So far fully integrating RTI data for texture and specularity into 3D engines and viewers, including virtual reality viewers is on the cutting edge. Bill Endres is at the forefront of viewing manuscripts in virtual reality environments. See also the work of Chantal Stein, Emily Frank, and Sebastian Heath “Blending Computational Imaging Techniques: Experiments in Combining Reflectance Transformation Imaging (RTI) and Photogrammetry in Blender,” https://www.metmuseum.org/about-the-met/conservation-and-scientific-research/projects/rti-symposium/day-2-pm. More information is on the website of one of the authors, http://www.emilybeatricefrank.com/combining-computational-imaging-techniques/. True 3D will not make RTI obsolete, but make it even more important. A manuscript page in a 3D viewer that has no or only simulated texture and specularity could be misleading to the point of being damaging to scholarly inquiry.
With appropriate foresight of possibilities on the horizon, I wish to close my remarks today with information about what is available today. With the support of two grants from the National Endowment for the Humanities, Office of Digital Humanities, my own project was able to develop tools for integrating multispectral imaging and RTI. We tested different methods of combination and identified the most efficient. We tested the data on several objects, including a complete palimpsest and made the captured data publicly available. We developed one way to automate capture of the raking illumination images, and also tested with the inexpensive hand-held flash option. We developed free software to perform all the processing. It utilizes ImageJ, and can be used off the shelf without editing text files or using command line arguments. The software itself utilizes accurate color, spectral enhancements, transmissive illumination, principal component analysis of reflectance and fluorescence, and works easily with images processed in other software. The software outputs files ready for viewing and publication using IIIF, WebRTI, and any RTI viewer. We prepared detailed documentation that starts with assessing the utility of Spectral RTI, the captured methods, and especially the software for processing. All of this is online and free. The project website is http://jubilees.stmarytx.edu. The documentation can be found at /spectralrtiguide/. The GitHub repository is https://github.com/thanneken/SpectralRTI_Toolkit/.
The fundamental premise that makes spectral imaging and reflectance transformation imaging compatible is the distinction between luminance and chrominance. One familiar color space, RGB, does not make that distinction, but others, such as YCbCr, do. The RGB colorspace has three channels to measure the brightness of red, green, and blue respectively. The YCbCr color space also uses three channels but dedicates one channel to luminance and the other two to color. It’s the same data measured using a different coordinate system. The distinction was also important when television went from monochrome to color. A broadcast could continue to be compatible with older televisions by keeping the luminance channel. A full color image could be generated from just two additional channels. One has a higher value where the image is more blue, as in Lucy’s eyes. Another has a higher value where the image is more red, as in the big red heart.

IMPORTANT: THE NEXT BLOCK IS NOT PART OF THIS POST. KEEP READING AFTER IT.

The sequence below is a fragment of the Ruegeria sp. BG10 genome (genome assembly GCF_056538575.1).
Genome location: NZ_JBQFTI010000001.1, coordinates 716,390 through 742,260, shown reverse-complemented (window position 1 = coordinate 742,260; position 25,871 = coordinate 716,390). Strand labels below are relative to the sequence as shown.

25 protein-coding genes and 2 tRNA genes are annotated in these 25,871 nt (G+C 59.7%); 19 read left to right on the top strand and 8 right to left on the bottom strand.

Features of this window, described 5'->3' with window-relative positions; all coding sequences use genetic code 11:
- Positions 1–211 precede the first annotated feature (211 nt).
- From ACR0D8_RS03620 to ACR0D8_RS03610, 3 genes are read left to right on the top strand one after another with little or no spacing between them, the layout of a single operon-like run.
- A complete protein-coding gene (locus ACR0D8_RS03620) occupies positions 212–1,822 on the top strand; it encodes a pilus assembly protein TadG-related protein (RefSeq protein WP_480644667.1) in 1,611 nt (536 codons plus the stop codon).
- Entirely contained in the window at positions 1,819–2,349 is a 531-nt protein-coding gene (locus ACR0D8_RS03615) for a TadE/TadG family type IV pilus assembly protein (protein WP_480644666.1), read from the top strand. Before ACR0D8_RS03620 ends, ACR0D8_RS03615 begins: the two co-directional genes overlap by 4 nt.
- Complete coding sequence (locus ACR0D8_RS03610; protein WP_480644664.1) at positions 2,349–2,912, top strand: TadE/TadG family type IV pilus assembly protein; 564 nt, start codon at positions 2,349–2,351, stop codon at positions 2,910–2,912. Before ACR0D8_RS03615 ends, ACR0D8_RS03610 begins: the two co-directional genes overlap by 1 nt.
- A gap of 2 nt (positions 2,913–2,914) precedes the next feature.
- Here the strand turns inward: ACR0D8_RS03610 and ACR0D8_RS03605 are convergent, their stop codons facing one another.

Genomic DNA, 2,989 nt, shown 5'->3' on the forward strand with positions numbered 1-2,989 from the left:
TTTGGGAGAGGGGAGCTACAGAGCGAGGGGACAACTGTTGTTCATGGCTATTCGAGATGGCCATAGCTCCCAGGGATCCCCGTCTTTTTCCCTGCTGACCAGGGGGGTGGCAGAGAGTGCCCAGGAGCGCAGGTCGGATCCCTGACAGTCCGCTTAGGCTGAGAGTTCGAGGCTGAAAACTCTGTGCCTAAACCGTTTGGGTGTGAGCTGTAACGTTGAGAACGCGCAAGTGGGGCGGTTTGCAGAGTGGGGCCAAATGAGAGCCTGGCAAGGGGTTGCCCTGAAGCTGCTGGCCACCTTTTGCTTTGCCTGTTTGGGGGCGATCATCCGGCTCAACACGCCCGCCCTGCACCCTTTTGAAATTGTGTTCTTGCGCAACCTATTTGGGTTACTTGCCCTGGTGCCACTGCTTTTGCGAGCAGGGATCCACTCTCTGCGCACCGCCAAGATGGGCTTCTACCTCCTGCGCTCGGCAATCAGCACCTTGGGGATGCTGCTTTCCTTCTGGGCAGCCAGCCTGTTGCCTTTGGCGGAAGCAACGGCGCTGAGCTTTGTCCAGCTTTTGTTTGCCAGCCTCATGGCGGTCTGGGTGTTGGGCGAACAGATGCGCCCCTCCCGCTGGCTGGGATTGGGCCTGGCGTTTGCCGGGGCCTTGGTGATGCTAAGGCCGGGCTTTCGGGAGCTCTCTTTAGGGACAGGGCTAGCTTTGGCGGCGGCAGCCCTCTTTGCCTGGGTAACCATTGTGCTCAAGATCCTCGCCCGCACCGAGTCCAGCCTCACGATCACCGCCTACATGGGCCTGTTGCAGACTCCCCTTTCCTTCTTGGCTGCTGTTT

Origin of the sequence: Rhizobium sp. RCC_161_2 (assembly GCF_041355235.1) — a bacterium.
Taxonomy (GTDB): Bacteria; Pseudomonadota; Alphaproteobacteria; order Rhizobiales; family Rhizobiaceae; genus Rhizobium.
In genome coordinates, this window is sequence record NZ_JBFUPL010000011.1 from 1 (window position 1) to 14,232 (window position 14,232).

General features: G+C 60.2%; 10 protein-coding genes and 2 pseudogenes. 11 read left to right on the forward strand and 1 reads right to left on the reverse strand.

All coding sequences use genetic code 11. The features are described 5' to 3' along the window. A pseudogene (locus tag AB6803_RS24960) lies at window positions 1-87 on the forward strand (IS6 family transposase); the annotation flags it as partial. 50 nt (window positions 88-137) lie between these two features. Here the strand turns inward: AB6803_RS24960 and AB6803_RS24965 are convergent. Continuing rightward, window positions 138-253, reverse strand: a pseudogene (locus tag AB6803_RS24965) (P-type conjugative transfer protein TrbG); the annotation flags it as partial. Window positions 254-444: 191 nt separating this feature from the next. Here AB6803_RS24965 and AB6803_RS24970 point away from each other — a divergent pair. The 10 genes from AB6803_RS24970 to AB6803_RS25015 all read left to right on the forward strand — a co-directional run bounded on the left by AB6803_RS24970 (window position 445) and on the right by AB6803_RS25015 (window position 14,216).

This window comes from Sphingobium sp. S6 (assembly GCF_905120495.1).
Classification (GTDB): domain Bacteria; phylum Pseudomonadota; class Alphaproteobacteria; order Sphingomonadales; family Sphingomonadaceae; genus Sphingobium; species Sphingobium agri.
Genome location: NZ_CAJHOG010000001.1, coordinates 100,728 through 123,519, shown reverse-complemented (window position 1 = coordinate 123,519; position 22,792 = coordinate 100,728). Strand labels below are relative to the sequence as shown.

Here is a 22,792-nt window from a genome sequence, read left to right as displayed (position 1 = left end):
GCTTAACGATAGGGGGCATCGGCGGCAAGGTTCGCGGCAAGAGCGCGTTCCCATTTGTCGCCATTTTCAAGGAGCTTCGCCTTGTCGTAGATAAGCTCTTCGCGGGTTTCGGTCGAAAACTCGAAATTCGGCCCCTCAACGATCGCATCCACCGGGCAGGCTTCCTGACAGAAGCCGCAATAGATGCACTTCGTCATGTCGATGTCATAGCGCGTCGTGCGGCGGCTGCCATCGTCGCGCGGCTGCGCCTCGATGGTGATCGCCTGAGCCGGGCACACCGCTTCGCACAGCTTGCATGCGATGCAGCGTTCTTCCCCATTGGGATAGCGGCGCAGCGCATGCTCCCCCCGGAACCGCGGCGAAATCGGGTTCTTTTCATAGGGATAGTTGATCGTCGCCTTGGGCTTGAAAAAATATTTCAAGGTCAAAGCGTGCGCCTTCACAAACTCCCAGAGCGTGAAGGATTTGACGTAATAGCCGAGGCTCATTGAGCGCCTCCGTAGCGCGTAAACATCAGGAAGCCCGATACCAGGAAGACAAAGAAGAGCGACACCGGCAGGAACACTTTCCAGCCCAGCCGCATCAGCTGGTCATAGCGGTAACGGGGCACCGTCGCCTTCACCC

The integration was conceptually straightforward because spectral imaging and RTI rely on similar requirements that many images are captured without moving the object or camera. Spectral imaging varies the wavelength of light, while RTI varies the direction of light. Spectral imaging strives for diffuse illumination to avoid shadows or unevenness in illumination being mistaken for a chemical property of the object imaged. RTI focuses primarily on shadows and highlights as indicators of texture and specularity, but pays no more attention to color than what is captured by a conventional camera. Simply put, spectral is concerned with chrominance and avoids luminance. RTI is concerned with luminance and not chrominance. Information from one source can be merged with information from the other source in an appropriate color space and processed for a complete set of raking images or RTI.
In addition to the freely available software and documentation described above, I offer myself as a resource for sharing knowledge and conversation. I would be happy to speak with anyone about deciding what level of digitization is appropriate for a given set of artifacts or project. Under any circumstance in which spectral and RTI are possible separately, the combination is easier and superior in quality. Even without full RTI, just a few raking images are easy and beneficial. The main limitation is time and expense. If you’re already doing or considering spectral imaging, the addition of RTI or raking is negligible in time and expense. The same cannot be said for adding spectral imaging if you’re only doing RTI. One can reasonably hope for a dramatic increase in low-cost options. In the meantime, the existence of a more complete but financially inaccessible mode of digitization is not reason not to do the best digitization with the available technology. My point is not to disparage simpler forms of digitization as a viable solution for many projects. I do hope, however, that awareness of deeper modes of digitization will refine the conversation about the impact of digitization on humanities scholarship. There may be some intrinsic limitations of all digital simulations, but not all digital simulations are equal in their ability to benefit humanities research and teaching. Thank you.